There are 38 companies selling motor insurance in the country, although Novelo said that it is actually a very concentrated sector, with five companies gobbling up around two thirds of all premiums. They are Quálitas, AXA, GNP, ABA Seguros and Seguros Inbursa, and the ranking has not moved much in recent years. ABA Seguros has recently been acquired by the Mexican unit of ACE, but Novelo does not see the operation affecting the league tables. “Perhaps we could see in the future other mergers or acquisitions that could change the picture of the market,” he said.
A move towards a higher volume of sales of products with added value would certainly be welcomed by the sector. Novelo said that motor insurance has high distribution costs in Mexico. Loss ratios are stable, although they can vary much from company to company. More importantly perhaps, he said that the competition today is very much based on the ability of companies to offer the most affordable products. “There are companies who love to compete with pricing,” Novelo pointed out. “In fact, we always ask insurers when they believe that price wars in motor insurance will come to an end.”
He noted that this is less of a problem in individual insurance contracts, but a significant factor in large car fleets, especially in the case of multi-annual policies that have restrictions to price movements for a number of years ahead, even if loss ratios move up. “Motor insurance is a line that is very attractive in terms of volumes, but companies must be careful about pricing,” Novelo pointed out. “It is important that Mexican insurers develop better way to evaluate the risks that they are taking.”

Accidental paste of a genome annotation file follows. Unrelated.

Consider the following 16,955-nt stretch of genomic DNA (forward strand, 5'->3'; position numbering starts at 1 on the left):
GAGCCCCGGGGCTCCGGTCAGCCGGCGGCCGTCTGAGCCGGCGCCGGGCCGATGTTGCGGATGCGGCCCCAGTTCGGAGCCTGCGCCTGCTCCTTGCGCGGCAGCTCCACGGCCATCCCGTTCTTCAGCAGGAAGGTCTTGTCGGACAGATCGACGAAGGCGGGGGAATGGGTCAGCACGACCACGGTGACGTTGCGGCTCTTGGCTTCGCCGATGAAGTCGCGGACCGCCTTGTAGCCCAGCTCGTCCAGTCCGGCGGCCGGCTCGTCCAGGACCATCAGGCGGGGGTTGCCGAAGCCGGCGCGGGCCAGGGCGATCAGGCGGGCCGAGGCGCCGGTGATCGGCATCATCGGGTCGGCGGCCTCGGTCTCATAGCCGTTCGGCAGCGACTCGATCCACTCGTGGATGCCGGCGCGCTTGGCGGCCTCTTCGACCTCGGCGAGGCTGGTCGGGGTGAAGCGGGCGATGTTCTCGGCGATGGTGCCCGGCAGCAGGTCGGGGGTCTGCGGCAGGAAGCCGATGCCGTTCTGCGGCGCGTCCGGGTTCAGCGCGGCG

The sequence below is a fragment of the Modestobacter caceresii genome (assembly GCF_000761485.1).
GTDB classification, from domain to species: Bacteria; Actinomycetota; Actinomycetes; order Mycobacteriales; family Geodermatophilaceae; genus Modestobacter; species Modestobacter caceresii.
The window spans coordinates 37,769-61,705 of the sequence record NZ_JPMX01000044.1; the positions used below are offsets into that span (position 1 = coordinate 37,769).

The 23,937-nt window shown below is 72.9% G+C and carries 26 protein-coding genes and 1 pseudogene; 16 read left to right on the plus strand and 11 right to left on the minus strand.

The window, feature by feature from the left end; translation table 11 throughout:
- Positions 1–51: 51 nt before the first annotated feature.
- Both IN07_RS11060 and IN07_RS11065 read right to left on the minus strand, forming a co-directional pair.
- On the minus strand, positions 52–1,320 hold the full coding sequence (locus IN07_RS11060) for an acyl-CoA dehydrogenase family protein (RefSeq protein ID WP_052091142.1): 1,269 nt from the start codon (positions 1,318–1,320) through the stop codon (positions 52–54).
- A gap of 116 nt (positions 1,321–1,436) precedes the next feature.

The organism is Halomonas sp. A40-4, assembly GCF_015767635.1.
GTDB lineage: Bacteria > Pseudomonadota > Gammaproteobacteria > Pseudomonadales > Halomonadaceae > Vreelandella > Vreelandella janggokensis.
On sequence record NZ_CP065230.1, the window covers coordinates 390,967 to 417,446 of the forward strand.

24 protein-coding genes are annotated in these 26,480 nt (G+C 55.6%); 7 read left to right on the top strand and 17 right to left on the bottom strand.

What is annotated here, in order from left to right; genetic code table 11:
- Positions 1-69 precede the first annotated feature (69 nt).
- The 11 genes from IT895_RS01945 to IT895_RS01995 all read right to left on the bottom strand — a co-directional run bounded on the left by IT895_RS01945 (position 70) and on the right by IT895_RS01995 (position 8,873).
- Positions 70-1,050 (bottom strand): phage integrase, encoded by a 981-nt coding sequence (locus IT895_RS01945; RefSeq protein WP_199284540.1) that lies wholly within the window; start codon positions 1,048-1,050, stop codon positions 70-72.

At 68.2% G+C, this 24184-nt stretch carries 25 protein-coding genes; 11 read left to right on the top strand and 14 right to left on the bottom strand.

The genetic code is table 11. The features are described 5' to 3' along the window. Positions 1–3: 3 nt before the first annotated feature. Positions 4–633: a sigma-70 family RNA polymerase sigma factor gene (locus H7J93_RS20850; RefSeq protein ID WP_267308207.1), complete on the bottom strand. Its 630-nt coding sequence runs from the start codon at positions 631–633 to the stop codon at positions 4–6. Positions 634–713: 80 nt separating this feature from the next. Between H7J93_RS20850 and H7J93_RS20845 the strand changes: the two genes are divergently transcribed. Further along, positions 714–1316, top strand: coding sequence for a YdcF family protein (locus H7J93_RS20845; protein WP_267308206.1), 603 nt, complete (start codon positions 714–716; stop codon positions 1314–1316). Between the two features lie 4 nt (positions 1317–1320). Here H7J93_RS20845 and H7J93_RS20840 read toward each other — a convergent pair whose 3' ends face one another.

Mexico is a large country where it is not always easy to reach potential consumers. The disparity in the penetration of motor insurance reflects this fact. According to Condusef, a consumer protection agency, in Mexico City 92.7% of the cars have some insurance coverage in place. In the state of Guerrero, the ratio is a mere 10%. Therefore the distribution aspect is an important one. It is also going through changes at the moment.
Since the beginning of April 2014 banks have been forbidden by the financial authorities to force customers taking out a loan to buy a car to buy a motor insurance contract from a chosen insurer, which is often part of the same group. They can still demand a motor insurance policy as a condition to grant a loan, but clients now have the freedom to chose a provider. The change could have effects on the market as the selling of motor insurance linked to car loans has been one of the main drivers of premium growth in recent years.
“It does not strike me as a very good measure,” Alvarez said. “In the end of the day, if a bank is providing a credit and has its own insurer or agreements with trusted insurers, it will have the security to know that the coverage will be there for the duration of the loan. The new rule will create certain practical problems that banks are dealing with by negotiating with new insurance partners.” He noted that banks negotiating agreements with other insurers to link the duration of the policy to the duration of the loan, or to demand the payment of premiums upfront.
The massification of motor insurance might also be helped by improving the products available in the market, according to critics. In a recent evaluation by Condusef only 7 out of 23 basic motor insurance policies available in the market received a grade of more than 7 out of 10. The entity has also noted that Mexicans believe insurance policies are too expensive in the country. The basic motor insurance evaluated have annual fees that vary from MXN670 to MXN2,770, and cover civil liabilities of up to MXN250,000.